Dr. Val Farmer
Rural Mental Health & Family Relationships

How Does Trust Come Back After An Affair?

April 28, 2006

"My husband had this affair. I am normally a loving and forgiving person. I believed him when he said he wanted me and the marriage. He was willing to end his relationship with this other woman. He seemed so humble, contrite and decisive that I really believed him.

"Now I find he still sees her. He assures me nothing sexual takes place. I believed him so thoroughly the first time that I don't know what to believe. Either he doesn't know himself or else he is deceiving me. I am not ready to give up on my marriage but I am reluctant to give him my heart again. How do I handle this situation?"

You are right for being skeptical. Here are some ideas I find useful in evaluating the sincerity of your husband's resolve.

1. Expect complete humility and honesty. Get to the bottom of all the lies. Make him explain his motives, his actions, why the affair got started, what he was thinking, why the second deception once the affair was confessed, etc. His answers should be consistent and ring true. If new things come out or if facts don't jive, he is still trying to protect himself.

2. Expect him to give up his affair partner completely and irrevocably. Any more contact between them will destroy what fragile trust you are trying to nurture. Don't listen to any rationale that the two of them are friends and can scale back their relationship. If she is in his life, the potential is there to restart the affair. He must give her up.

3. Be cool and standoffish. It is up to him to put forth the effort and love to win you back. He can promise you the world but it is action that counts. Until he proves his commitment to you and your happiness, you don't know what his motives are. Love-making is symbolic of your willingness to give him your love. Don't be intimate with him until you are confident about his loyalty.

Waiting a while to test the credibility of his love doesn't mean you are being a sucker or stupid. All you are doing is giving him time to see how respectful, loving and loyal he is willing to be. You are the victim. You have been betrayed. He can't expect instant forgiveness until you have worked through your hurt, anger and loss of trust.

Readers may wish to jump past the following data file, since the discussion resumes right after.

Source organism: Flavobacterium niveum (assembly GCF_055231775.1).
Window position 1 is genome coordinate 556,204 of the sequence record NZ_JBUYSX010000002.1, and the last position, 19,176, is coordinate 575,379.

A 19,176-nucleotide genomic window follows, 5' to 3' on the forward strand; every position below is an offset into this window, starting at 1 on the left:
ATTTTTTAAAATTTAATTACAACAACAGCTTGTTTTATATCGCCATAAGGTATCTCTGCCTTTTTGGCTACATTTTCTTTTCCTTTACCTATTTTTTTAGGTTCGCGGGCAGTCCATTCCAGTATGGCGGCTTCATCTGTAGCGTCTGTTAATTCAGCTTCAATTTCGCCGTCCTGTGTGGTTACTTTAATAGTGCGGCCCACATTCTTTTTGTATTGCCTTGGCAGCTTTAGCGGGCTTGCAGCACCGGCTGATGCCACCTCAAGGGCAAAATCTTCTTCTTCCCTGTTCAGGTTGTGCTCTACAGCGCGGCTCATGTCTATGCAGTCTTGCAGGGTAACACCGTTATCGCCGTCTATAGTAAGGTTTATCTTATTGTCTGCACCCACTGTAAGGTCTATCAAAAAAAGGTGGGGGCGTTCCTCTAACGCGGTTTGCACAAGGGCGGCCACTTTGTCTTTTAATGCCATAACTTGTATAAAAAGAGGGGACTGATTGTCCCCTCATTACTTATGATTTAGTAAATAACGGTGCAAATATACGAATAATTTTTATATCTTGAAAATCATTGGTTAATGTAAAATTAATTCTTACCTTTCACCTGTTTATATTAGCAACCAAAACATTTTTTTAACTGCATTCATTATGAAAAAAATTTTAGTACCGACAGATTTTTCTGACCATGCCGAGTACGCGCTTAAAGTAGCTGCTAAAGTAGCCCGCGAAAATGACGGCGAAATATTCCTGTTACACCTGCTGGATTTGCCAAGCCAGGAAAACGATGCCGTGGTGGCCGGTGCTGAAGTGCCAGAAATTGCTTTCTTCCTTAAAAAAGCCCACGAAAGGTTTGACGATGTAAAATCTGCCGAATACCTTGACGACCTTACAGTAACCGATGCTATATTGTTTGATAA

4. Expect him to go to counseling with you. Allow someone else to examine his thoughts and motives and see if his explanation remains consistent. His willingness to expose himself in a situation that demands complete honesty is a sign that he has nothing to hide. It is a price, among others, he is willing to pay to win back your love and trust.

Your whole marriage needs to be discussed. Now is the time to correct problems that may have interfered with your marital happiness. Whatever faults and weaknesses in your relationship, they do not justify an affair. Nevertheless, don't be too afraid or angry to listen to what your husband has to say.

5. His love must be constant. Trust will come back when you feel you are put first, when you are being loved wholeheartedly and when his love is trustworthy and dependable. If you experience love, then your worries about another affair will recede into the background. His love will bring back your trust.

In the panic of the moment, he will be doing anything and everything to get you back. True love will last beyond the crisis. That's why time is a part of the equation. His betrayal harmed the relationship grievously. He should be patient and give you time to reinvest faith in the relationship.

A husband who is defensive, self-centered and unwilling to give of himself will have difficulty restoring the relationship. Perhaps the affair exposed a man who is unwilling or incapable of giving love, even under the most extenuating circumstances. This is not the time for your marriage to settle back into pre-affair mediocrity. It has to be better than that.

6. Expect him to be patient with you. His willingness to listen to your emotions, your obsessional preoccupation, demands, and repetitive efforts to understand and process the affair. His willingness to do that shows he can be a part of the healing of the wound he caused.

7. Trust takes time. Be willing to forgive. Forgiveness is a choice and a gift. Trust is not. Trust is earned with time and actions. Studies have shown that it usually takes up to six-months or more to work through the pain and hurt of an affair. Each person is different but know that there is an ending to this painful period. It may not feel normal or natural to either of you, but this is a time when a one-sided relationship is the most that can be expected.

Trust and forgiveness comes when hurt and bad feelings have been resolved. The relationship can be restored to former levels of trust and security with no threat of another affair. The memory of the affair will still be there but the pain won’t be. The love you have for each other has stood a huge test and should be valued and protected more than ever.